As Mr. Trump’s own standing with voters dropped, Mr. Tillis was in a difficult position. He toiled to appeal to independent voters who had become disillusioned with the president, but also could not risk further alienating Mr. Trump’s base. The result was a jumble that pleased no one. Mr. Tillis sponsored a bill to protect Robert S. Mueller III, the former special counsel, and initially opposed using Pentagon funds for the border wall, Mr. Trump’s signature campaign promise.
But fearing a backlash from the president’s loyal supporters, Mr. Tillis reversed himself on the wall and voted to uphold a national emergency declaration by Mr. Trump that allowed the president to siphon millions of dollars from North Carolina military installations to build the structure. Mr. Cunningham called it a betrayal of his own state.
Still, in an extraordinarily unpredictable year, Mr. Tillis benefited from some late developments that shook up the race. After the death of Justice Ruth Bader Ginsburg in mid-September, he moved swiftly to capitalize on the election-season court vacancy to reassure conservatives skeptical about his candidacy.
Mr. Tillis immediately said he would vote to confirm whomever Mr. Trump nominated, and as a member of the Judiciary Committee, he had a highly visible public stage to showcase his role in helping install Judge Amy Coney Barrett to the Supreme Court, cementing a conservative majority that Republicans have made one of their top priorities.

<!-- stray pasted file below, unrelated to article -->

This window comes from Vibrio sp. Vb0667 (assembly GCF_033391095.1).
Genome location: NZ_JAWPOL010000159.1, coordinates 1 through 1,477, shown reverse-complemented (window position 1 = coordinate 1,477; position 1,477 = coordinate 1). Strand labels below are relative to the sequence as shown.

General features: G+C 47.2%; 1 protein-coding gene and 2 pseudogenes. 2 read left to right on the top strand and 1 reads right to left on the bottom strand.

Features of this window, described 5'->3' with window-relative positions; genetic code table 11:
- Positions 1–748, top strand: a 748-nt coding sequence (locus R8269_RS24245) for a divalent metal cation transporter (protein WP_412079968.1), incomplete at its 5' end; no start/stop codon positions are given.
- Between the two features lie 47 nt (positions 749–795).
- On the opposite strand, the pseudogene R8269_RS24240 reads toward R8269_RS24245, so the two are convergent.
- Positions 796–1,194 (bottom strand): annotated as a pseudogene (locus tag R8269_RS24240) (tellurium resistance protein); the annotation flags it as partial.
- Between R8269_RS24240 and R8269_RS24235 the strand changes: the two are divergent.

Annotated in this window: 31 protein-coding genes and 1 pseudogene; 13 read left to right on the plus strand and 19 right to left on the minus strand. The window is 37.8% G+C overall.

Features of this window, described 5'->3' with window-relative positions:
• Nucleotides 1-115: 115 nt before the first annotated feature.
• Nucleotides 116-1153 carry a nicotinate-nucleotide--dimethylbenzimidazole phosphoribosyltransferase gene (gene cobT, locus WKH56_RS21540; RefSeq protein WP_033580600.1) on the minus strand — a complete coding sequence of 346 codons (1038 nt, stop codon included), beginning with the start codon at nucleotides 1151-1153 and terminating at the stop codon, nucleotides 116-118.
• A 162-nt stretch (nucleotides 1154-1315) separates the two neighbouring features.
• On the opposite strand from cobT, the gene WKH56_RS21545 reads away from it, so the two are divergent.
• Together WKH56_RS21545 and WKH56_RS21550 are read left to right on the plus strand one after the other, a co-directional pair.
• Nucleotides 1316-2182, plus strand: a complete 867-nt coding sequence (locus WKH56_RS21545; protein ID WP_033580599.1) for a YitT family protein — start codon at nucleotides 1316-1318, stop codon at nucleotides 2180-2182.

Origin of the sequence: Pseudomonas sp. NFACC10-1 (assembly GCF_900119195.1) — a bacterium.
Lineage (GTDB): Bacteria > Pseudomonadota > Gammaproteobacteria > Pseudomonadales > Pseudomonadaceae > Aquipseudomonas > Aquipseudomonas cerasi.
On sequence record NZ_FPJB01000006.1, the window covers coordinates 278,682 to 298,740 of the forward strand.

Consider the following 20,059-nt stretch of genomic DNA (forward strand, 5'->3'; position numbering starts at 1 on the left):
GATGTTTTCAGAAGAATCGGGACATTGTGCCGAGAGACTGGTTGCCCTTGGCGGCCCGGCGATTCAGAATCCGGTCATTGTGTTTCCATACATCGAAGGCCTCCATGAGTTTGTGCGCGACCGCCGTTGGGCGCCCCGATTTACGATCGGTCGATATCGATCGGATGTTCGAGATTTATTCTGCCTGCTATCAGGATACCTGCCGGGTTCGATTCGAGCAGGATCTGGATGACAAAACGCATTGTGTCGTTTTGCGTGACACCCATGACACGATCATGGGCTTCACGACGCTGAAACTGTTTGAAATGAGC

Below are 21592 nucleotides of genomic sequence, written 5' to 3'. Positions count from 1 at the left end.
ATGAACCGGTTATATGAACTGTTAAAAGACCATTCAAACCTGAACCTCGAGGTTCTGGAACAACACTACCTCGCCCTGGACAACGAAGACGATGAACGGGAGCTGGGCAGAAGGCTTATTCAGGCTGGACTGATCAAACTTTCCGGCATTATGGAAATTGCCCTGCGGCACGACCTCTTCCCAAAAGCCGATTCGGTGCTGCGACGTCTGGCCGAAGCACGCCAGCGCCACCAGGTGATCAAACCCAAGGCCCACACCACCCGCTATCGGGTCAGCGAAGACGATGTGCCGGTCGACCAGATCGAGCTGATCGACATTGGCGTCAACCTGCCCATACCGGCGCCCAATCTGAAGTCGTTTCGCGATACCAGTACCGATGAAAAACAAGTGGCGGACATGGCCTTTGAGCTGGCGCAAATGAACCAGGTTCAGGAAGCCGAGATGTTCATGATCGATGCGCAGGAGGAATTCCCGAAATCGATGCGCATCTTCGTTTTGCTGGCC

Another break came in early October, when it was revealed that Mr. Cunningham had carried on an extramarital affair, including during the campaign. Details were not particularly steamy by contemporary standards, but the United States Army Reserve opened an investigation because Mr. Cunningham was an officer, and The Charlotte Observer, the state’s largest paper, scrapped plans to endorse him after his evasive response.
Mr. Tillis and a cavalry of outside Republican groups spent the duration of the campaign hammering Mr. Cunningham on the airwaves for his conduct. Mr. Cunningham apologized and said he took “complete responsibility,” but he had staked his campaign on his character and his military service, making the revelations all the more damaging. His decision to hunker down and avoid questions about the scandal only fanned the flames.
“Veterans know we can’t trust Cal Cunningham,” said an unnamed veteran in one ad run by Mr. Tillis’s campaign.